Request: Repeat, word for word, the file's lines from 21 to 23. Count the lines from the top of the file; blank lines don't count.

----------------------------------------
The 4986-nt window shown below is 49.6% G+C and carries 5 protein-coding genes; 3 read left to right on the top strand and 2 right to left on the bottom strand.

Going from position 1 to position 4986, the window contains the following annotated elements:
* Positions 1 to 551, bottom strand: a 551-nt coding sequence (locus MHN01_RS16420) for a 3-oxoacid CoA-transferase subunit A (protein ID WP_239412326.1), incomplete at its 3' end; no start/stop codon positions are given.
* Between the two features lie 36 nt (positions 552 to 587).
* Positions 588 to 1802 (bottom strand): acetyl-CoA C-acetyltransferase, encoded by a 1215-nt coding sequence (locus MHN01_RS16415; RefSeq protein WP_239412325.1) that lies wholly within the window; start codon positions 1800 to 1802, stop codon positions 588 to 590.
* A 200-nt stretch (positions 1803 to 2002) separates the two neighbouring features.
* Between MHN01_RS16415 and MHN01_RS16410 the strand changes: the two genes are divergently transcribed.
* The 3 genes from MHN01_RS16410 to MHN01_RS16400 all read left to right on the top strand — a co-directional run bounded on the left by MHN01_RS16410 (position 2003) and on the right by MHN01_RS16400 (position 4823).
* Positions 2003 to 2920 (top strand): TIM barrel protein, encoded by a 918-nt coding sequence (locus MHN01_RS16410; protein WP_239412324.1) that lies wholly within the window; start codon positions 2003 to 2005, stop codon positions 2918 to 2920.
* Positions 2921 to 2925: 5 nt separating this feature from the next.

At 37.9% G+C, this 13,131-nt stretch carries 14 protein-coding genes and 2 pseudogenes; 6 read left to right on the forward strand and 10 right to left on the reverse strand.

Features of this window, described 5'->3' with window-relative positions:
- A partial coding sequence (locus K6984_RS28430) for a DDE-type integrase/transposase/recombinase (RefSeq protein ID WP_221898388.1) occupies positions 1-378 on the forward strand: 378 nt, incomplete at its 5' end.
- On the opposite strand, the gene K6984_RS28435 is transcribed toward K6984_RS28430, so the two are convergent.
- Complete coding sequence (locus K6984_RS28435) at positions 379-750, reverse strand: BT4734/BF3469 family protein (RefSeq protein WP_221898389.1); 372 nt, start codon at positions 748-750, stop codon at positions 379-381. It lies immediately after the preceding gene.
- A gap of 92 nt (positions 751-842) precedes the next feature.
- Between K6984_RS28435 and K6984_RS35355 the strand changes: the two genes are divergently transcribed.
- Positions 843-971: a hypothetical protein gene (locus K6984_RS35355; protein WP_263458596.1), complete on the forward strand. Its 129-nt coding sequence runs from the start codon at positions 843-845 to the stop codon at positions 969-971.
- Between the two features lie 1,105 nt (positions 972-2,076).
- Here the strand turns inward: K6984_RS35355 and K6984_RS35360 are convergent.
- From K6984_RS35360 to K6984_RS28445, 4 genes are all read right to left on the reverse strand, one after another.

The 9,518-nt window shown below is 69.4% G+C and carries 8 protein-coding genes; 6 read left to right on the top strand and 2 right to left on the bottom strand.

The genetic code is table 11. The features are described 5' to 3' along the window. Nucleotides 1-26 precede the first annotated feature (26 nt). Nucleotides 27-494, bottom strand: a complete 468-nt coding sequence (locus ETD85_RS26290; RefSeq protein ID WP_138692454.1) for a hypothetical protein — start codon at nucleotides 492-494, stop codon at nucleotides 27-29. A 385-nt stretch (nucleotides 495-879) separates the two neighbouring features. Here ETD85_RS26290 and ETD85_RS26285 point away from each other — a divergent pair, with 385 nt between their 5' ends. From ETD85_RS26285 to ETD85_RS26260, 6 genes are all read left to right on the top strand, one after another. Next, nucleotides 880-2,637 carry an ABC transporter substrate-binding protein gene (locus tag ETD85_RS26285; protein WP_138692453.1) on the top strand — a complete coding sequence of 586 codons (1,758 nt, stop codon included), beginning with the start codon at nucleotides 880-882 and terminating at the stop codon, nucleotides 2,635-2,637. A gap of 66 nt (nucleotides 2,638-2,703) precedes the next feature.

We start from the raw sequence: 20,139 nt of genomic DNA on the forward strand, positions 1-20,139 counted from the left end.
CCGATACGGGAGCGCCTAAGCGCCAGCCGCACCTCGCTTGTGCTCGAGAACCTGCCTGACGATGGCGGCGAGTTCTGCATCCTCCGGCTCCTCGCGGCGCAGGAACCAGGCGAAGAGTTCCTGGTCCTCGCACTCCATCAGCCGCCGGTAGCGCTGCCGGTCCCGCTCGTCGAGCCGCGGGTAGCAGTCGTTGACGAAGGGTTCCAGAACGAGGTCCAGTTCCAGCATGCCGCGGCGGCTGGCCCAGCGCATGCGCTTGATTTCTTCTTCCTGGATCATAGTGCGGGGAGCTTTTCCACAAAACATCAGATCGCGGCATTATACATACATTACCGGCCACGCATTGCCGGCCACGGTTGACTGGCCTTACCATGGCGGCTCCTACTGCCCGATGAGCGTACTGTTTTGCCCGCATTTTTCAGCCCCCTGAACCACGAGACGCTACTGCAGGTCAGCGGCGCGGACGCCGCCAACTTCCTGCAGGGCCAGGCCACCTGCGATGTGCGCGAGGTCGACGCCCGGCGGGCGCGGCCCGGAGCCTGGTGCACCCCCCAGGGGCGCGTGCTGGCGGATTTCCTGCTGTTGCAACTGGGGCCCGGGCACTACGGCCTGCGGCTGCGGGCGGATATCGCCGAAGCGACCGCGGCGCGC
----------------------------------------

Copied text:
- From K6984_RS35360 to K6984_RS28445, 4 genes are all read right to left on the reverse strand, one after another.

The 9,518-nt window shown below is 69.4% G+C and carries 8 protein-coding genes; 6 read left to right on the top strand and 2 right to left on the bottom strand.

The genetic code is table 11. The features are described 5' to 3' along the window. Nucleotides 1-26 precede the first annotated feature (26 nt). Nucleotides 27-494, bottom strand: a complete 468-nt coding sequence (locus ETD85_RS26290; RefSeq protein ID WP_138692454.1) for a hypothetical protein — start codon at nucleotides 492-494, stop codon at nucleotides 27-29. A 385-nt stretch (nucleotides 495-879) separates the two neighbouring features. Here ETD85_RS26290 and ETD85_RS26285 point away from each other — a divergent pair, with 385 nt between their 5' ends. From ETD85_RS26285 to ETD85_RS26260, 6 genes are all read left to right on the top strand, one after another. Next, nucleotides 880-2,637 carry an ABC transporter substrate-binding protein gene (locus tag ETD85_RS26285; protein WP_138692453.1) on the top strand — a complete coding sequence of 586 codons (1,758 nt, stop codon included), beginning with the start codon at nucleotides 880-882 and terminating at the stop codon, nucleotides 2,635-2,637. A gap of 66 nt (nucleotides 2,638-2,703) precedes the next feature.